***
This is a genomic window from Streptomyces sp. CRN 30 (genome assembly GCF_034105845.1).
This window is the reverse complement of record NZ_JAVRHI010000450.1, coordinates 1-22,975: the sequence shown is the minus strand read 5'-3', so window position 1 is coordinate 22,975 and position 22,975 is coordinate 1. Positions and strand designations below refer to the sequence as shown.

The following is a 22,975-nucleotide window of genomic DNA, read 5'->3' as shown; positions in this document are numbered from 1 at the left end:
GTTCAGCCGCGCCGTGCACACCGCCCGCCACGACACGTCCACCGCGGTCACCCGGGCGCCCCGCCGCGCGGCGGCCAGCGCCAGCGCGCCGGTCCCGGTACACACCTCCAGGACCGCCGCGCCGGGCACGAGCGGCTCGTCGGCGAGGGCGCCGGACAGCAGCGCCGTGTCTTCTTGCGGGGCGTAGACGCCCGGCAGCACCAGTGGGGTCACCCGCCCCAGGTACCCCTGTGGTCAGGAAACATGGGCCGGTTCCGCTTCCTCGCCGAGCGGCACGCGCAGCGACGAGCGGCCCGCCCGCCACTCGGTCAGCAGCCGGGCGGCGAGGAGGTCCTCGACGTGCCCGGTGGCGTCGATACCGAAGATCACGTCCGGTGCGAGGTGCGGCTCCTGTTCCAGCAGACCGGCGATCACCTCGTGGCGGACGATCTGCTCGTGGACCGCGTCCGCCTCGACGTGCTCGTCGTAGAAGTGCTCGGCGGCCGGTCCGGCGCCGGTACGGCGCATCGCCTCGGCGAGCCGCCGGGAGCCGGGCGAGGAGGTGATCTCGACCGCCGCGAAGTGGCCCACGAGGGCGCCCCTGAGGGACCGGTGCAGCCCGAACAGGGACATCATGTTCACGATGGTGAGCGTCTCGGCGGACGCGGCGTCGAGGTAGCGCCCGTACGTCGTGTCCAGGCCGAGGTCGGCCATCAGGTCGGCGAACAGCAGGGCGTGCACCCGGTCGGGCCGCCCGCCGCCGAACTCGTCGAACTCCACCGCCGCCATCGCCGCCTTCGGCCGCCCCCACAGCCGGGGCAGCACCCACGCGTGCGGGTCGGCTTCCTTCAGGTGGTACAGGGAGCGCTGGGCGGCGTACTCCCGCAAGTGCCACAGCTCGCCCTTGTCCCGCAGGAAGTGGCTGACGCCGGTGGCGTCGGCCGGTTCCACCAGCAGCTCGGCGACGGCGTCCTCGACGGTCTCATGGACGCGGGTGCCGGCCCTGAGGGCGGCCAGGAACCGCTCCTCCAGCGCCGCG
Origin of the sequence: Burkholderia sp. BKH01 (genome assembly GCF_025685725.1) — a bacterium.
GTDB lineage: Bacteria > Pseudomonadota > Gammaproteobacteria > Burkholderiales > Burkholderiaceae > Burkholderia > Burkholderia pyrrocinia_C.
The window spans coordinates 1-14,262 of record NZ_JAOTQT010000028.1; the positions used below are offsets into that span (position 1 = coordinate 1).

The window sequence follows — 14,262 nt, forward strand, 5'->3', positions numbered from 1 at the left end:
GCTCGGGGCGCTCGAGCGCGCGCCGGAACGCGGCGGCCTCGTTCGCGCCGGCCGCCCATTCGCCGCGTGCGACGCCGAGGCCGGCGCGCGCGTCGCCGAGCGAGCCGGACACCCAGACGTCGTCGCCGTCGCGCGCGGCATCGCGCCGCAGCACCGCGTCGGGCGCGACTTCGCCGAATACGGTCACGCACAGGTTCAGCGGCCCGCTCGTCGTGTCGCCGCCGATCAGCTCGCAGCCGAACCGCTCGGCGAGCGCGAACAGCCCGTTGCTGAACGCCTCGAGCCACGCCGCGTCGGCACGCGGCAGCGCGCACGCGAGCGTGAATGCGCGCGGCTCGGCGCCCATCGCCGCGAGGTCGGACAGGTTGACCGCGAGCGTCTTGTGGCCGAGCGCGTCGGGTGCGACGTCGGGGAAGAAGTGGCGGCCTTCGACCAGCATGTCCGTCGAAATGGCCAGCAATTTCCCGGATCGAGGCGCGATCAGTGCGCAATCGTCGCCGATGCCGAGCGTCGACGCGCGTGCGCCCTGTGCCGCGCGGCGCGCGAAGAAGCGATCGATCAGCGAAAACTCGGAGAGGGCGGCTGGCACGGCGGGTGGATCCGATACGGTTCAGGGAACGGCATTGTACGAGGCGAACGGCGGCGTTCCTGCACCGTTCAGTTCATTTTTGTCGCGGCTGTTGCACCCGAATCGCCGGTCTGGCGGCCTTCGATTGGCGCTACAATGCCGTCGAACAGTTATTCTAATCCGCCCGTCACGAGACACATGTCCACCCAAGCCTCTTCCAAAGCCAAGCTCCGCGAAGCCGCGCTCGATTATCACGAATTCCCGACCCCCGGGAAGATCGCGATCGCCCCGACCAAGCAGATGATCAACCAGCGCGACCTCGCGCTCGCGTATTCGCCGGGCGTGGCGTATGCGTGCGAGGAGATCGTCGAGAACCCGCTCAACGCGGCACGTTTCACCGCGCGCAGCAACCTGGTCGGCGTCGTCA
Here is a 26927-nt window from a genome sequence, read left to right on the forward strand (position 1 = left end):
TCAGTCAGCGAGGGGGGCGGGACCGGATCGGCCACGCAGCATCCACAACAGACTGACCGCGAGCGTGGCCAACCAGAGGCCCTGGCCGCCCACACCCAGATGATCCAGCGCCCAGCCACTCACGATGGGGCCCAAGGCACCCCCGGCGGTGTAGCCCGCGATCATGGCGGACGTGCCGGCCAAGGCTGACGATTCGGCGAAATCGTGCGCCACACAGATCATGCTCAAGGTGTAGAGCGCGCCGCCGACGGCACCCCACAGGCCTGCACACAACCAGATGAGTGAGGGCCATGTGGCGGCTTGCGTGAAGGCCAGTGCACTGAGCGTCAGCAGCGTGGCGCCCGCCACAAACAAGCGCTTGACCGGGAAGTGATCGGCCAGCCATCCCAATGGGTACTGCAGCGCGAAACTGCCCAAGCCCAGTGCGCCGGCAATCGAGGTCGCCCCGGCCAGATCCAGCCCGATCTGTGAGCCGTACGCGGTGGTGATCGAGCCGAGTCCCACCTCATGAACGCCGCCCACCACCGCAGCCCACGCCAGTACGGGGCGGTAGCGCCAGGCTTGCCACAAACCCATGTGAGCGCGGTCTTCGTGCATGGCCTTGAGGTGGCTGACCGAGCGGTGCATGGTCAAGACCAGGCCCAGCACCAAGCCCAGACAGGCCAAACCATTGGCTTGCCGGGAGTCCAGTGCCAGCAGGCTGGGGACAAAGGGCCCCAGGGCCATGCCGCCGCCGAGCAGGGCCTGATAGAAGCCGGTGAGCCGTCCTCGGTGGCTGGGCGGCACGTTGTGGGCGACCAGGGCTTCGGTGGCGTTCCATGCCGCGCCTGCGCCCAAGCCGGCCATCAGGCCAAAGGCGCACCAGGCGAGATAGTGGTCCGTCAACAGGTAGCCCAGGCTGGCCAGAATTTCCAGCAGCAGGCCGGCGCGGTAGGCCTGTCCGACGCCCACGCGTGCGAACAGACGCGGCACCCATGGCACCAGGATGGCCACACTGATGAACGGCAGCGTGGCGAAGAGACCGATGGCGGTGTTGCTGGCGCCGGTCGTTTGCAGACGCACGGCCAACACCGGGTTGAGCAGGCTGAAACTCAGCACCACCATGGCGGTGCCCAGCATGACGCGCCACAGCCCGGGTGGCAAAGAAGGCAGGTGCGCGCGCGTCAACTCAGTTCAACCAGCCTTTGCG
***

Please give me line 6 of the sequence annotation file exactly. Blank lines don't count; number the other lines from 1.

GTDB lineage: Bacteria > Pseudomonadota > Gammaproteobacteria > Burkholderiales > Burkholderiaceae > Burkholderia > Burkholderia pyrrocinia_C.